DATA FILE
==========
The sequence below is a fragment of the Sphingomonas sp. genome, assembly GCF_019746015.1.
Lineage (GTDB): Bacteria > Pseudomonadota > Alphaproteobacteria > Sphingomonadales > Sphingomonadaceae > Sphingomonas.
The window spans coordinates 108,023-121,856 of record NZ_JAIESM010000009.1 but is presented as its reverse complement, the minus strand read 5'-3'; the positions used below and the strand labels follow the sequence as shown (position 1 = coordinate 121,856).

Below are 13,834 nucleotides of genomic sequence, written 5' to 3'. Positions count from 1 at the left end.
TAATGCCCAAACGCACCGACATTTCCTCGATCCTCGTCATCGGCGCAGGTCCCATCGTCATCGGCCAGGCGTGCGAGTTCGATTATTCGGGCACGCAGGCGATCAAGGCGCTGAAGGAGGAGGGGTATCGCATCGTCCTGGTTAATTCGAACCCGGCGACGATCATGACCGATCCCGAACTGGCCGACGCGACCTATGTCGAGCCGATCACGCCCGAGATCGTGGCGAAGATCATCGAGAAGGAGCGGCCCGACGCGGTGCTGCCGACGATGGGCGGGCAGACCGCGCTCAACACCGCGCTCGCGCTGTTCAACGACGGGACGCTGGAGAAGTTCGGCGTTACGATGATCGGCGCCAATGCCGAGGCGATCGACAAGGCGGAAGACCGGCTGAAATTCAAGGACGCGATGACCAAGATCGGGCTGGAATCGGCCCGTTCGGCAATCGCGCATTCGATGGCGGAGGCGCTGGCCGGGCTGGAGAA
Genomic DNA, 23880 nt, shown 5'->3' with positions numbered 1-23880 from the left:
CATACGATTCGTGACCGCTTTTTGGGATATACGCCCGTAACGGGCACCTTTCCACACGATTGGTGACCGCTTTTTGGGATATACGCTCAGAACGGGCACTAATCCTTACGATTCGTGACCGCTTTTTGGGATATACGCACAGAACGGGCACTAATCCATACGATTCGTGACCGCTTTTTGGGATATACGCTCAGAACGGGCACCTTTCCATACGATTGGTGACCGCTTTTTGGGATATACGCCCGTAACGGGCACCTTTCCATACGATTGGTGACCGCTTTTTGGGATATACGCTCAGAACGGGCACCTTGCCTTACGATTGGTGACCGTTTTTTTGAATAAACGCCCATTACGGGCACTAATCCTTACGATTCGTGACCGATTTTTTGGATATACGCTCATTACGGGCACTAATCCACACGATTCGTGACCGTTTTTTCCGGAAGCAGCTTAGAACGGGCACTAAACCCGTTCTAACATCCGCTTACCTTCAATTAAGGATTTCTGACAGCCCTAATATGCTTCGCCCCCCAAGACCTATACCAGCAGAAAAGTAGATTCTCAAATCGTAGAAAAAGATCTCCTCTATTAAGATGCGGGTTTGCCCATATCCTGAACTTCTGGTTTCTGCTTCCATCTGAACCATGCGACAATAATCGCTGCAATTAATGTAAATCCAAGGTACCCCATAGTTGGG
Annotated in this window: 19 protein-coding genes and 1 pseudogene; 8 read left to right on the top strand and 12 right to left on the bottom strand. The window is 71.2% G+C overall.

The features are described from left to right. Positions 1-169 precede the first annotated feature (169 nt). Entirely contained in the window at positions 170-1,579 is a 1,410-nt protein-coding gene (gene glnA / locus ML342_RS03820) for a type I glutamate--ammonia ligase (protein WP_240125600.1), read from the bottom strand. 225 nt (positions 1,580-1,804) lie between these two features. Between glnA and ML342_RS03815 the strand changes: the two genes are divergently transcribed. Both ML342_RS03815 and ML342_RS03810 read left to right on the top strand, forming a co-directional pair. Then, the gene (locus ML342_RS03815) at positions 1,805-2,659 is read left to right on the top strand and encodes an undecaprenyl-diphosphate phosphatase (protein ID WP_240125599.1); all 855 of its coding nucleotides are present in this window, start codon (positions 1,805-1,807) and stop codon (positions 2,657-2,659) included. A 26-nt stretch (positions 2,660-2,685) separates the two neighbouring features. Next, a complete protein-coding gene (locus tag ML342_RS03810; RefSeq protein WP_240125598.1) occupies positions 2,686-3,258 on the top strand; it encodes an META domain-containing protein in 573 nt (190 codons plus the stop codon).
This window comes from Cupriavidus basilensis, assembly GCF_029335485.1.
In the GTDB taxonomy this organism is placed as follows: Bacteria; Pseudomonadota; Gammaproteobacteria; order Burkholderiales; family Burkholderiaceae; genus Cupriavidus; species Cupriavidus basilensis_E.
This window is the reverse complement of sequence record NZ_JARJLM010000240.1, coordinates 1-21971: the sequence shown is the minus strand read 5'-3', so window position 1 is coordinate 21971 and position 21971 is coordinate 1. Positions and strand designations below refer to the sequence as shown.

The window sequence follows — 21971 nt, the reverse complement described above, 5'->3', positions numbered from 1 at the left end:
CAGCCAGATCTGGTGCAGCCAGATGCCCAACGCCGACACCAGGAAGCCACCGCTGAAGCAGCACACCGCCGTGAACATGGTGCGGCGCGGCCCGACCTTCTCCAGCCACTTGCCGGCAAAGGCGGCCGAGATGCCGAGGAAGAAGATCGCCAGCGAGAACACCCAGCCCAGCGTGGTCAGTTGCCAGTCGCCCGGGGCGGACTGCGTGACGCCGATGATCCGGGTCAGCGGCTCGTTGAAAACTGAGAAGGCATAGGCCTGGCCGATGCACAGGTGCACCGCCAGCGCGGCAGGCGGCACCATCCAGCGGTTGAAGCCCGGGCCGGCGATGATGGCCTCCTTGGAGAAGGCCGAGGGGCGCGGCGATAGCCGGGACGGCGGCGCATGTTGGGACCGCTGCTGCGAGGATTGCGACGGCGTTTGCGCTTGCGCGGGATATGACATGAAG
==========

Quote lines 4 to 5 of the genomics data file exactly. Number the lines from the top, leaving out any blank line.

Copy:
Below are 13,834 nucleotides of genomic sequence, written 5' to 3'. Positions count from 1 at the left end.
TAATGCCCAAACGCACCGACATTTCCTCGATCCTCGTCATCGGCGCAGGTCCCATCGTCATCGGCCAGGCGTGCGAGTTCGATTATTCGGGCACGCAGGCGATCAAGGCGCTGAAGGAGGAGGGGTATCGCATCGTCCTGGTTAATTCGAACCCGGCGACGATCATGACCGATCCCGAACTGGCCGACGCGACCTATGTCGAGCCGATCACGCCCGAGATCGTGGCGAAGATCATCGAGAAGGAGCGGCCCGACGCGGTGCTGCCGACGATGGGCGGGCAGACCGCGCTCAACACCGCGCTCGCGCTGTTCAACGACGGGACGCTGGAGAAGTTCGGCGTTACGATGATCGGCGCCAATGCCGAGGCGATCGACAAGGCGGAAGACCGGCTGAAATTCAAGGACGCGATGACCAAGATCGGGCTGGAATCGGCCCGTTCGGCAATCGCGCATTCGATGGCGGAGGCGCTGGCCGGGCTGGAGAA